Draw a vertical line through the mark you just made, all the way down the pattern and parallel to the grainline or ‘place on fold’ arrow (line 1). Now draw a second line from the apex to the side seam, around the underarm area (line 2).
Get a piece of paper a bit bigger than your pattern piece and lay the bodice pattern on top. At the top of the vertical line (line 1), snip 15mm (5/8in), or the seam allowance measurement for your particular pattern. Do the same at the bottom of the vertical line (line 1). Then, starting in the middle, cut up this vertical line, stopping a smidge before the snip you did at the top of the line to create a hinge. Then cut down the vertical line and stop just before the snip there to create another hinge.
Keeping the pieces joined at the shoulder seam and waist, pivot the side seam and sleeve pieces away from the centre front piece so you create a gap at the bust apex. This gap should be half the amount you want to add to the pattern in total – remember, the bodice piece represents half of the front bodice, so you only need to add half of the desired measurement to the pattern piece. Glue or tape the pieces on to the paper below.
Redraw the underarm curve, connecting it up with the side seam. Redraw the shoulder seam to straighten it out.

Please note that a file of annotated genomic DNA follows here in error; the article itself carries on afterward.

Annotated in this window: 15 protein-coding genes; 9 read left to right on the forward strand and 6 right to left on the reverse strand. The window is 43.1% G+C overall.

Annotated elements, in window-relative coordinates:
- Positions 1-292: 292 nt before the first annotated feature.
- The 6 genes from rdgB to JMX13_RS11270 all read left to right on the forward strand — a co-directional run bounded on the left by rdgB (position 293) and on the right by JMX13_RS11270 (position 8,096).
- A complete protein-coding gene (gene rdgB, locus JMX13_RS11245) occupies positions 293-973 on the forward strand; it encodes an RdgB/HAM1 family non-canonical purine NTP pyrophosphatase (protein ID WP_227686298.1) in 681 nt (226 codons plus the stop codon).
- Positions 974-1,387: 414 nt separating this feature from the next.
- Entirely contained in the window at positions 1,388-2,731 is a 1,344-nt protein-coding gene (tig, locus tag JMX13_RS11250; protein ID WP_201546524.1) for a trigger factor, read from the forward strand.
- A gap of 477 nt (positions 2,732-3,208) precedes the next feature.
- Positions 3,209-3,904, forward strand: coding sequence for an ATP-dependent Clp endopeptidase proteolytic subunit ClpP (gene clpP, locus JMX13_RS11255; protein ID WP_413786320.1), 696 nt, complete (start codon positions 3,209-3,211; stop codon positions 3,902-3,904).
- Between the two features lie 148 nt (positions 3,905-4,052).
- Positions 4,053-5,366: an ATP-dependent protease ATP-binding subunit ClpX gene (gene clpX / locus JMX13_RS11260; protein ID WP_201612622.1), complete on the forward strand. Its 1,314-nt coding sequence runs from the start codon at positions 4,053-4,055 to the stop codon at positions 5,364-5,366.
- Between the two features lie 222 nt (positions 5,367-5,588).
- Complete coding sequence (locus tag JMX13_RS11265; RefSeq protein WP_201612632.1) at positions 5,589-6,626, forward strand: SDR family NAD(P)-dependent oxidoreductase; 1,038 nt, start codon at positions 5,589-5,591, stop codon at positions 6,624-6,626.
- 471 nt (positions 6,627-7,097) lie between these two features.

The bottom of the front bodice now needs to be lengthened slightly to accommodate the fuller bust. To do this, use a set square, a piece of card with a right angle or a pattern master ruler to draw a line from the bottom corner of the side seam, at right angles to the grainline or place on fold arrow. Draw a line from the bottom corner of the centre front to meet the rest of the pattern.
If your front bodice is going to join another pattern piece (i.e. you’re making a dress or jumpsuit), measure the waist seam on the skirt in your size, add in any extra on the bodice waist seam so it’s the same length. Finally square off the bottom corner of the side seam so it’s at a right angle to the waistline. If your front bodice has a matching facing piece, place this over the top of your new pattern piece and adjust it to match.
As you’ve added extra length at the side seam, you’ll need to ‘ease’ the extra fabric into the back bodice when sewing them together. You could turn it into a dart instead, however easing will give a more subtle finish that’s in keeping with the original garment design.
On your front bodice fabric piece(s), sew three rows of long ease or gather stitches (4-5mm long) close to the seam, from the underarm curve to about 10-15cm (4-6in) down – don’t backtack, and leave long loose threads at both ends of the stitching. Pin the side seams together, leaving this part unpinned. Gently pull on the loose threads to gather the excess fabric until the front bodice side seam fits the back bodice side seam. Smooth out the gathers with your fingers and pin in place, then stitch. Unpick the ease stitching.
And that’s it! I hope you’ve found this post helpful. As I said above, if you follow the steps I promise it’s not tricky. Soon you’ll be pleased as punch with your newly made outfit!
Liked this post? Check out How to Do Bust Adjustments for a Bust Darted Bodice and How to Combine Pattern Sizes.
Author: Nikki Hoar